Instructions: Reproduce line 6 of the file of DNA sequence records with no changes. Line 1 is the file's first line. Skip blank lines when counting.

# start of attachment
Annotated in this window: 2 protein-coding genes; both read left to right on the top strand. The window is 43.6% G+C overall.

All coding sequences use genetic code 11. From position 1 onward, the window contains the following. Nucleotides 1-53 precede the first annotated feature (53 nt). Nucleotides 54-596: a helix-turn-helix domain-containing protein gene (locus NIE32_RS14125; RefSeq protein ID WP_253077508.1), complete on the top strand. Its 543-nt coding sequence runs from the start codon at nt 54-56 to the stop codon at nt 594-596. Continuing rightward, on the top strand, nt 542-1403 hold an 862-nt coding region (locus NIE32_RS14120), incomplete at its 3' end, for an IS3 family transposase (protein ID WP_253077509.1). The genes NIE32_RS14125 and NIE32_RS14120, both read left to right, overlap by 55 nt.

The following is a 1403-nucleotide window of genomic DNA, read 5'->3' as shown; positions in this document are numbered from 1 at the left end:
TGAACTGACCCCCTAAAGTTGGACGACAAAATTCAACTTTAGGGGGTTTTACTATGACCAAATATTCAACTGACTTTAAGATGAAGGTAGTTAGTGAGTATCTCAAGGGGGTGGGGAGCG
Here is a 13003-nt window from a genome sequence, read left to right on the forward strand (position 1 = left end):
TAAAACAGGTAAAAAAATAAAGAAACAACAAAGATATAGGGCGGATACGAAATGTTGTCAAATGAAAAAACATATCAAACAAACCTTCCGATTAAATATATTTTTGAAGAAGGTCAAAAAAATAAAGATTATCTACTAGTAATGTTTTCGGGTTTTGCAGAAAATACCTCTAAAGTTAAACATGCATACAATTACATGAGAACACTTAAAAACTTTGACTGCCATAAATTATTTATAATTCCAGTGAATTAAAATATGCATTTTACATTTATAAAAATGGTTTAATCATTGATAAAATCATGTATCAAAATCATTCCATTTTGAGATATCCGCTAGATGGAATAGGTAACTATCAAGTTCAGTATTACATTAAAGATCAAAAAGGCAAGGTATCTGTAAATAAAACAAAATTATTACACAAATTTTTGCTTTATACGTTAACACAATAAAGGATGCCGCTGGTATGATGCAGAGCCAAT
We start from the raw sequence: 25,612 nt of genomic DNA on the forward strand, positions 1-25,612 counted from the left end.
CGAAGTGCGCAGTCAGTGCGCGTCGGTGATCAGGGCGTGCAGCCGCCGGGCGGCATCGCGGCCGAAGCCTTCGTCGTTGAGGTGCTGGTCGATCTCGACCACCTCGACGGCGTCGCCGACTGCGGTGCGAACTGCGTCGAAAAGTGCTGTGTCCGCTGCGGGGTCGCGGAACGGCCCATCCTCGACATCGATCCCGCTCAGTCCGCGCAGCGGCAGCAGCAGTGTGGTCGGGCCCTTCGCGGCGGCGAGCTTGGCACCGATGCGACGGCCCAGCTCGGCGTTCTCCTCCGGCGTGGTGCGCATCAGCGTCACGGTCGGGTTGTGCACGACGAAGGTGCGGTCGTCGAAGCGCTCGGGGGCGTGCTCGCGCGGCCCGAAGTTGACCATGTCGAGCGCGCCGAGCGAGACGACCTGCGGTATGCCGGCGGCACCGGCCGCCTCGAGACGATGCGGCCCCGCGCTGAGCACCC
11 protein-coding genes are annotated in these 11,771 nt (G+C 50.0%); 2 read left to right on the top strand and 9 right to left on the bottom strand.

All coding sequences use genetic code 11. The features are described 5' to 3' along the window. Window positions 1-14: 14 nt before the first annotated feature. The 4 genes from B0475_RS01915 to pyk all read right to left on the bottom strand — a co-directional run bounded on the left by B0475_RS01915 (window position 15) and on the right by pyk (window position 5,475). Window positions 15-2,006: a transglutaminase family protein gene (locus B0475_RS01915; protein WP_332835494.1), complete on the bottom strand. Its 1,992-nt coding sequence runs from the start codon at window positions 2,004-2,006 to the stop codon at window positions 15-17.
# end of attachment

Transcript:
TAAAACAGGTAAAAAAATAAAGAAACAACAAAGATATAGGGCGGATACGAAATGTTGTCAAATGAAAAAACATATCAAACAAACCTTCCGATTAAATATATTTTTGAAGAAGGTCAAAAAAATAAAGATTATCTACTAGTAATGTTTTCGGGTTTTGCAGAAAATACCTCTAAAGTTAAACATGCATACAATTACATGAGAACACTTAAAAACTTTGACTGCCATAAATTATTTATAATTCCAGTGAATTAAAATATGCATTTTACATTTATAAAAATGGTTTAATCATTGATAAAATCATGTATCAAAATCATTCCATTTTGAGATATCCGCTAGATGGAATAGGTAACTATCAAGTTCAGTATTACATTAAAGATCAAAAAGGCAAGGTATCTGTAAATAAAACAAAATTATTACACAAATTTTTGCTTTATACGTTAACACAATAAAGGATGCCGCTGGTATGATGCAGAGCCAAT